When Louis Pugliese interviewed with the founders of three-month-old Blackboard Inc. in the basement of a Dupont Circle brownstone, he didn't think the result would be a career change.

The veteran online learning executive recalls arriving in a dark gray suit at Blackboard's makeshift offices, thinking: "This is crazy. This is definitely going to be a quick conversation."

But after he spent half an hour with Matthew Pittinsky and Michael Chasen, Blackboard's 27-year-old founders, the idea of a radical change seemed less crazy to the 40-year-old Pugliese. Within months of that initial meeting in September 1997, Pugliese left his high-paying job as an education executive at Denver-based TeleCommunications Inc. to become chief executive of Blackboard, whose future was anything but guaranteed.

Seemingly risky career moves such as Pugliese's are occurring more and more frequently across the technology industry. Hundreds of seasoned managers are leaving their corporate jets and limousines to join start-up tech firms seeking adult supervision.

And the demand, headhunters say, is exceeding the supply: The battle scars from these veterans' years of corporate experience have become a desired start-up commodity.

Last month, Joseph Galli, the 41-year-old longtime president of Black & Decker Corp.'s power tools and accessories unit, who rescued the company from financial trouble in the late 1980s, was named president and chief executive of Seattle-based Inc. Three months ago, Jim Craig, 42, left his position as senior financial director of Omnipoint Communications Services LLC, a $172 million wireless company in Bethesda, to be chief financial officer of Pathnet Inc., a telecommunications start-up in Georgetown.

The marriage of experience and entrepreneurship can at times be rocky. Stories of power struggles between start-up founders and their hired "gray-hairs" abound. Yet industry veterans continue to make that leap for one main reason: the idea of being boss.

Pugliese, who had worked in large corporations for 15 years, had become fed up with the red tape. He said he felt the bureaucratic environment inhibited creativity. His oak-paneled office and the other corporate perks had lost their appeal. He was searching for a little spark in his work.

A little bit of luck and research brought Pugliese to Blackboard founders Pittinsky and Chasen. The person behind the match was Mario Morino, the de facto mayor of the region's burgeoning technology sector. Through Morino's Netpreneur program, an informal network of entrepreneurs and investors, Pittinsky and Chasen found out about Pugliese's expertise in online learning programs as well as his interest in young companies.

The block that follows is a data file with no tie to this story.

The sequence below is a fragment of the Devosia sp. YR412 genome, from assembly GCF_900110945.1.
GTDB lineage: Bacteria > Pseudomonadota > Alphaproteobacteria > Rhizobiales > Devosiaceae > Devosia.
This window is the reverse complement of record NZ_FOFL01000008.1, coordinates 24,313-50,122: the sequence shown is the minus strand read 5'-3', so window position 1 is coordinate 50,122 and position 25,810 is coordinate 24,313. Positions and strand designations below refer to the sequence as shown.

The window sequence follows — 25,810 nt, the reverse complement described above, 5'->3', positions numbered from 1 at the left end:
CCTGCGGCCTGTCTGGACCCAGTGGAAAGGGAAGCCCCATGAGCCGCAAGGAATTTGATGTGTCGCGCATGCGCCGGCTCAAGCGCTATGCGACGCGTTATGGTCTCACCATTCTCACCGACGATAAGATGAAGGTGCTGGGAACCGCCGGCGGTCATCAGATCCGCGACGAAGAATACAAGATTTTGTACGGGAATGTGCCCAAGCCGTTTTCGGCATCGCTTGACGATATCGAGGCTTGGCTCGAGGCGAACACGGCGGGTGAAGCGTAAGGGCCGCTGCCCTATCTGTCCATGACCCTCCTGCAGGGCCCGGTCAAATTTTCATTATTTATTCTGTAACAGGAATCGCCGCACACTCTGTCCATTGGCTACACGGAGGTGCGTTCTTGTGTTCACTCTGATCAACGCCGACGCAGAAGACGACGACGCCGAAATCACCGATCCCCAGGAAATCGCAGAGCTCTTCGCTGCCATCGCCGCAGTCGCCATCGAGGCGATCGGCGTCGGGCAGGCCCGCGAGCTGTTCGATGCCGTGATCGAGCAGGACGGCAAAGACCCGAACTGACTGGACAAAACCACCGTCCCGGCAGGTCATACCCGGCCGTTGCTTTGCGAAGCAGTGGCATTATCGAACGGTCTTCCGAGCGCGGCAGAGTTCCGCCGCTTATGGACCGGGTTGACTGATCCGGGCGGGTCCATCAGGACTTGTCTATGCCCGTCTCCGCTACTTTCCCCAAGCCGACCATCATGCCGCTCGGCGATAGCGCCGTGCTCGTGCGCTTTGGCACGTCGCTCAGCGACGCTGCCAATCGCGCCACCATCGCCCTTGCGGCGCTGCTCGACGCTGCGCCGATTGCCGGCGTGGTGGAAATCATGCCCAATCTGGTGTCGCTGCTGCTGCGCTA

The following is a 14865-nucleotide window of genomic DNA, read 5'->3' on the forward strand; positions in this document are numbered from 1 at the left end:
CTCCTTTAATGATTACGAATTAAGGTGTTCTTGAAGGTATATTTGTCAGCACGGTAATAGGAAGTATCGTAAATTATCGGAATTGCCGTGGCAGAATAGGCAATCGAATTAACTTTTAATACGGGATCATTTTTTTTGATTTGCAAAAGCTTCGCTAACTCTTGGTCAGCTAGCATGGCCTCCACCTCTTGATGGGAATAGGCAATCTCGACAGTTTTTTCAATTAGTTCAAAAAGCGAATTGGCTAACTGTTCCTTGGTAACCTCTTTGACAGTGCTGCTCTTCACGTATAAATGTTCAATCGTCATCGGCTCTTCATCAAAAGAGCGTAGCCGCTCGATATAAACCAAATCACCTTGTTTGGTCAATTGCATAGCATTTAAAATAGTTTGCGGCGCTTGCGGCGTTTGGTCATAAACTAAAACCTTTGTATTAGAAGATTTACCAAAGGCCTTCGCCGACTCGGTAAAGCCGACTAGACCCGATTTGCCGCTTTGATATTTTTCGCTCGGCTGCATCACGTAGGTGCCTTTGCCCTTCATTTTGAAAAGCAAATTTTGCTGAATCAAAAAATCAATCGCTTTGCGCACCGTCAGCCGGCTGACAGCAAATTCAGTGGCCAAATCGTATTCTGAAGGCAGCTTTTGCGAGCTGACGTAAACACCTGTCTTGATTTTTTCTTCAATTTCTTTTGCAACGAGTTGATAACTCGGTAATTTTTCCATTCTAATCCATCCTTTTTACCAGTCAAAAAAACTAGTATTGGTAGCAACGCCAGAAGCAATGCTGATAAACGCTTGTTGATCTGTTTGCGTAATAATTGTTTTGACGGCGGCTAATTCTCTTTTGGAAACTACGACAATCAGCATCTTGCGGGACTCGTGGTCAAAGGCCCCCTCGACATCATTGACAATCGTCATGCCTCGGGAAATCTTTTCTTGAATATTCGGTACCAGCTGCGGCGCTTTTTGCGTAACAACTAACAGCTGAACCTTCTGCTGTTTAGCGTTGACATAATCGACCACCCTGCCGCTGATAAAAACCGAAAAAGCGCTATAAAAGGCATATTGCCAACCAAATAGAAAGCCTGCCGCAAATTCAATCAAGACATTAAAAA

And Pugliese learned of Blackboard through referrals from investors. Still, he came to the meeting with much skepticism and few expectations.

But the enthusiasm of the young co-founders converted Pugliese almost instantly. "I remember thinking, `I just met Bill Gates. Here are two very intuitive entrepreneurs,' " Pugliese said. All they needed was a little adult supervision.

Blackboard was in its infancy. The idea to start a company that would help universities put classes online came to the college buddies while they were working at KPMG Peat Marwick LLP as consultants to universities on Internet technology.

Pittinsky, who originally had studied to be a social studies teacher, realized the potential in the online learning business. He and Chasen struck out on their own in 1997. KPMG has since become a partner with Blackboard, working together to offer business planning services to help universities with academic computing.

When Pugliese first "toured" the two-bedroom basement headquarters, Blackboard had only 20 employees, five customers and less than $1 million in revenue. "It was a little scary at first," he said.

Pugliese served initially as a consultant, providing Chasen and Pittinsky with advice and contacts. Soon enough, the founders added an extra desk in their office for Pugliese. By last December, they had asked him to "stop coming back and leaving, to stay and be our CEO," recalled Pittinsky.

So Pugliese did. And to do so, he gave up his private office with bay windows and an oak desk and moved into a 15-by-15-foot office that he shares with Chasen and Pittinsky.

The name plaque by the office doorway -- "Matt Pittinsky, Michael Chasen, Louis Pugliese" -- is a daily reminder of how life has changed.